COLUMN: The white pine falls

This is my weekly column for the Sunday, Sept. 5, 2010 edition of the Hibbing Daily Tribune. You’ll notice that it is based, in part, on a post I wrote here last week.

The white pine falls
By Aaron J. Brown

Sometime in March the ice usually lifted off the untouched rivers and lakes north of the big man hills. The water tasted of iron, flowing north to the Hudson under the big shoulders of a white pine forest so old nothing living beneath the canopy could remember anything other than the pines, the big man hills and the water that tasted of iron. Different kinds of men discovered the place this way. Each wave of people arrived hungrier than the last. The trees were fat. The water tasted of iron for a reason the men knew and the animals feared. What happened was neither good nor bad so much as it was always going to happen, just like the ice receding every March.

A story in Jack Lynch’s history column a couple years ago re-entered my mind just last week. A speaker at a historical society dinner some 70 years ago or so described an image he saw as the 19th century faded into the 20th. He had no camera. What he saw no longer exists and will never be recreated. This man ascended to the top of the Laurentian Divide, the rigid spine of the Mesabi Iron Range, and looked over a forest of hulking, ancient white pine. These trees were so tall that the ground below rested in permanent night. The dark green sea of needles ebbed and flowed like an ocean just before a storm. Within a quarter century this forest would be gone, and while much of this area remains forested, these white pines will never return in their previous size or number.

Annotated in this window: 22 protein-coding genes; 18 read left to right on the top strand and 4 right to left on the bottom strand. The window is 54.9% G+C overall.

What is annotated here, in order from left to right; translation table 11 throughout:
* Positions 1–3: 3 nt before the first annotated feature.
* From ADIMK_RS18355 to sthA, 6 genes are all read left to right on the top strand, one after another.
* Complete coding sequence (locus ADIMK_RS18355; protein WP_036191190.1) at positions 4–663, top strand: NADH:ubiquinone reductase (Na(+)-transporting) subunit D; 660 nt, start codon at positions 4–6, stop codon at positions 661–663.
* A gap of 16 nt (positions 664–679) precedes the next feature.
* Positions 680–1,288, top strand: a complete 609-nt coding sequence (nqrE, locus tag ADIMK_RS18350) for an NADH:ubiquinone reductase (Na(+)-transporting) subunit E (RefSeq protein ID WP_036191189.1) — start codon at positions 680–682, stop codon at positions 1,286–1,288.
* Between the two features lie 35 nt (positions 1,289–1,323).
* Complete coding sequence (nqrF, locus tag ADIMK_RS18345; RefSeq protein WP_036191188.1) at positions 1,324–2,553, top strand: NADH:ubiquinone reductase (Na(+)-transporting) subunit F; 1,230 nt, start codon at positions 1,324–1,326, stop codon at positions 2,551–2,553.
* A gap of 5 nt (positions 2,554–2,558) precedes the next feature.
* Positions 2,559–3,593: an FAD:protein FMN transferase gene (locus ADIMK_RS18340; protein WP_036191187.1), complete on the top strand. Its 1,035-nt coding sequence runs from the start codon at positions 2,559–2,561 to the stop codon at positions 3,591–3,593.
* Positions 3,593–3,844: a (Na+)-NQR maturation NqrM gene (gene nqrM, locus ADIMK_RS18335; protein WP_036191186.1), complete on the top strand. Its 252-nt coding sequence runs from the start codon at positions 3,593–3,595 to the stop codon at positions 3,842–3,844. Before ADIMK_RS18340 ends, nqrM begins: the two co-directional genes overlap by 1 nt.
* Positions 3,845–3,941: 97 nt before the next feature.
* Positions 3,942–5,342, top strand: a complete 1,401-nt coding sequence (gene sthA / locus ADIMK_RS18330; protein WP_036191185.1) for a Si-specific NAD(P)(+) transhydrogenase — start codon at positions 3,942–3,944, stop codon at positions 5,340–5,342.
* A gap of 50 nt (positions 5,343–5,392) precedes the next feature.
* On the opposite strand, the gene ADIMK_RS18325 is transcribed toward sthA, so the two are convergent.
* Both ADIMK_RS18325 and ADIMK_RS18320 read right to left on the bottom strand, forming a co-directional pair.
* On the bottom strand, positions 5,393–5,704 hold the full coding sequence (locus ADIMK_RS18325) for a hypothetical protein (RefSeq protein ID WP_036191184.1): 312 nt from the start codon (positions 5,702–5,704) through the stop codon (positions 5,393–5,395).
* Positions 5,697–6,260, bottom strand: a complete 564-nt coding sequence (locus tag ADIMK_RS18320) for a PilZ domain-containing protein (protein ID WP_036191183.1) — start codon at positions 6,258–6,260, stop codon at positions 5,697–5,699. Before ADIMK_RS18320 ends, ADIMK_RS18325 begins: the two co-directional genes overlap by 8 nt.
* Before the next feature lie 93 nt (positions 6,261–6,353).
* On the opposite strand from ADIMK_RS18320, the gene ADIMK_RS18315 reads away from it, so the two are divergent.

When we first considered building our current house in the woods of Itasca County, due north of Calumet, what struck me about the site was a tall white pine standing along the property line. The forests around northern Minnesota’s Iron Range region once teemed with some of the largest white pine in North America, a fact that literally put the place on the map as loggers, then miners, then tourists poured in from places with smaller trees. The biggest white pines were harvested away, building up many late 19th, early 20th century homes in Chicago and other Great Lakes cities. A combination of disease and habitat now limits the growth of most white pines from ever reaching the species’ historic heights. But here on our land, a really big, pretty white pine towered above the collection of balsam, basswood, poplar, maple and other common local foliage. For me this was one of the signs that this was the right place for us.

Well, we cleared the scrubby growth up to the edge of this white pine, built our house and went about the business of raising our three boys in its shadows. We started to notice the top of the tree die off a couple years ago and then the birds starting picking it apart from top to bottom this summer. As more branches began drying up and falling off we knew that the tree was dead and would be a risk to fall on our house.

Last week a tree service came and cut down the tree. I counted the rings later and it appears as though the tree was about 70 years old, a child of the big white pines. I loved this tree. I didn’t want it to go, but it had to go. I had them cut four rounds out of the only marginally usable wood left on the tree. I’m going to make them into clocks, because lately I’ve been contemplating the steady passage of time. You can’t stop the ice from coming or going here in northern Minnesota, nor can you change human nature or the life cycle of a tree. You must simply live the best life possible under the shadows of mighty forces.

Aaron J. Brown is an Iron Range writer, radio commentator and community college instructor. Read more at or in his book “Overburden: Modern Life on the Iron Range.”

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